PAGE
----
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A window on the early solar system

When Sep 23, 2016
from 04:30 PM to 06:00 PM
Where Tilley Lecture Theatre, Department of Earth Sciences
Contact Name
Contact Phone 01223 333442
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Earth Sciences alumni are warmly invited to join us Dr Richard Harrison's talk on Friday 23 September at 4:30pm. The talk will be followed by a private view and drinks reception in the Sedgwick Museum, 5:15-6:00pm where Douglas Palmer will be on hand to offer informal tours. This event forms part of the Alumni Festival 2016.

A window on the early solar system: Magnetic nanostructures in meteorites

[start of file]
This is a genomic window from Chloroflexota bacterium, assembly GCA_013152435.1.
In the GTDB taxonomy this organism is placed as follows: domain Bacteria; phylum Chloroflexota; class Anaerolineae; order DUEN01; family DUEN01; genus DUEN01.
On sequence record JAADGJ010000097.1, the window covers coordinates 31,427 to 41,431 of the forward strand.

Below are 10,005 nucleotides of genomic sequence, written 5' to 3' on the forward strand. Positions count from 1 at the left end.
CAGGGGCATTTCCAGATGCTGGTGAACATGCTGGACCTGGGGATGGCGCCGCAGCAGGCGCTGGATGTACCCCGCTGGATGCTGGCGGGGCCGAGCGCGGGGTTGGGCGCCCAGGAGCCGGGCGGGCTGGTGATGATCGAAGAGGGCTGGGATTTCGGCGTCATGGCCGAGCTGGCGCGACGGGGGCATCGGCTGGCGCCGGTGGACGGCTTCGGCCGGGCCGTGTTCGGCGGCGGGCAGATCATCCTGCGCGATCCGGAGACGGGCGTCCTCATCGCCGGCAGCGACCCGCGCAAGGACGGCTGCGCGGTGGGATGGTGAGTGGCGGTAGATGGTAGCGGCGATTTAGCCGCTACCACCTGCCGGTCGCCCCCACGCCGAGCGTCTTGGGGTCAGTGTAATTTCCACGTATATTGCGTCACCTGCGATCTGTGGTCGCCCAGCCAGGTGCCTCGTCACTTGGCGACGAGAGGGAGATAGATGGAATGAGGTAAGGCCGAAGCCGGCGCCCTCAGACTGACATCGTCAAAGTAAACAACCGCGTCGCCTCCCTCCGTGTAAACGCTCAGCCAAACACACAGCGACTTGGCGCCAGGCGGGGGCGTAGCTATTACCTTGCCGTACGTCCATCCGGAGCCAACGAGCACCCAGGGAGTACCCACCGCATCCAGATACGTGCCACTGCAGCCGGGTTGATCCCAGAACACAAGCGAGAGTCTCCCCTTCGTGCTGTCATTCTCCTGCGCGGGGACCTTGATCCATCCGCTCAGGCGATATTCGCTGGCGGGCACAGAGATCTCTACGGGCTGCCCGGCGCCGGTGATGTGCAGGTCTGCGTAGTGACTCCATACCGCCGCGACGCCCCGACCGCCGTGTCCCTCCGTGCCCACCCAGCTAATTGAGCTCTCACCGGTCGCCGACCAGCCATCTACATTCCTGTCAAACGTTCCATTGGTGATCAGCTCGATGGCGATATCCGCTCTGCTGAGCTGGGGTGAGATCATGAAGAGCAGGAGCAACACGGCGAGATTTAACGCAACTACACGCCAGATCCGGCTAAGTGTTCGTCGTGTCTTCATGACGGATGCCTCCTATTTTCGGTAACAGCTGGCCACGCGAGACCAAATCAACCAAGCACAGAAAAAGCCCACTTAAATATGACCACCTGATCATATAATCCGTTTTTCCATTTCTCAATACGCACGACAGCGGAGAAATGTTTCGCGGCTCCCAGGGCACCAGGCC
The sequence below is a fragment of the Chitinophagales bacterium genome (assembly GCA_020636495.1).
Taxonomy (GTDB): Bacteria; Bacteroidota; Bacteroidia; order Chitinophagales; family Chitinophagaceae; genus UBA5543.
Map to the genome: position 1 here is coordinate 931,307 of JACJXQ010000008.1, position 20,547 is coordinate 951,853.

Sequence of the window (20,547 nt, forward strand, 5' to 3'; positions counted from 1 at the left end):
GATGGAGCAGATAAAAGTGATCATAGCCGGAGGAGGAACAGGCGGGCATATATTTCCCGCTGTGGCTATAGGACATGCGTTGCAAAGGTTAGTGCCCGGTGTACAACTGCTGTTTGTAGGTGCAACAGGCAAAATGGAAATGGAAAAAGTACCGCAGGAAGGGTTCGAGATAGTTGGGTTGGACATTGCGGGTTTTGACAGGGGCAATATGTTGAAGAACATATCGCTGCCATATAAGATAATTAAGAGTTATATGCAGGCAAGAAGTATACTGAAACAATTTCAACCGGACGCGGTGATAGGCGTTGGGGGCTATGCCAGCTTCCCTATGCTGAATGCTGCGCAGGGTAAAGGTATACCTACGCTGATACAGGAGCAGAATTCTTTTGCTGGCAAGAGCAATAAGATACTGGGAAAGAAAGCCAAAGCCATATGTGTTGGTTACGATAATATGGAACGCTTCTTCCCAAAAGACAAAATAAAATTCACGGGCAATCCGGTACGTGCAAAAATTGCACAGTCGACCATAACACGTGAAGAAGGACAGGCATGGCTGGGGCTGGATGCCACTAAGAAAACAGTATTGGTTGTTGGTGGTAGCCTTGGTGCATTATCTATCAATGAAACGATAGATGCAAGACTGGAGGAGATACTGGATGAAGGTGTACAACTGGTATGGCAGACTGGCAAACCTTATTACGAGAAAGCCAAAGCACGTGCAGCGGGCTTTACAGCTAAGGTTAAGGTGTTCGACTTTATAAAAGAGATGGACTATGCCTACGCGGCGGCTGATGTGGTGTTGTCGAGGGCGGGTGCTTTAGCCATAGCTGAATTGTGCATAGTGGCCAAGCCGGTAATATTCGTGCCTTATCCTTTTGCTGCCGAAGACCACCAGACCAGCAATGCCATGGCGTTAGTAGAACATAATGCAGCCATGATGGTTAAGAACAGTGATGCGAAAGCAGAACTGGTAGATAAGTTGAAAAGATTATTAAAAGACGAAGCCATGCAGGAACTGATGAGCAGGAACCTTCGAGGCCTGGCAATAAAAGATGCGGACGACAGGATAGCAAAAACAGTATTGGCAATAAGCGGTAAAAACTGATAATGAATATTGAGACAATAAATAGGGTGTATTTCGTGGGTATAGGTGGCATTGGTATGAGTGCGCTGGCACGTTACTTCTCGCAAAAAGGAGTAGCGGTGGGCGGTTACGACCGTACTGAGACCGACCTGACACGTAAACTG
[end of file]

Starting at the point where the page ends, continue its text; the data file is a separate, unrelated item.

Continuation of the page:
Meteorites can tell us a great deal about the magnetic state of the early solar system, and may even shed light on how Earth's own magnetic field is generated. This talk reveals how the nanoscience of magnetic meteorites is being used to decode magnetic signals frozen into these ancient materials.

Dr Richard Harrison, Reader in Earth Materials Science, employs a combination of state-of-the-art experimental techniques, including transmission microscopy, electron holography, neutron and X-ray scattering, together with atomistic and micromagnetic modelling, to study the fundamental properties of magnetic minerals at the nanometre scale.


Esquel pallasite from the Natural History Museum collections
The Esquel pallasite from the Natural History Museum collections, consists of gem-quality crystals of the silicate mineral olivine embedded in a matrix of iron-nickel alloy. Credit: Copyright the Natural History Museum

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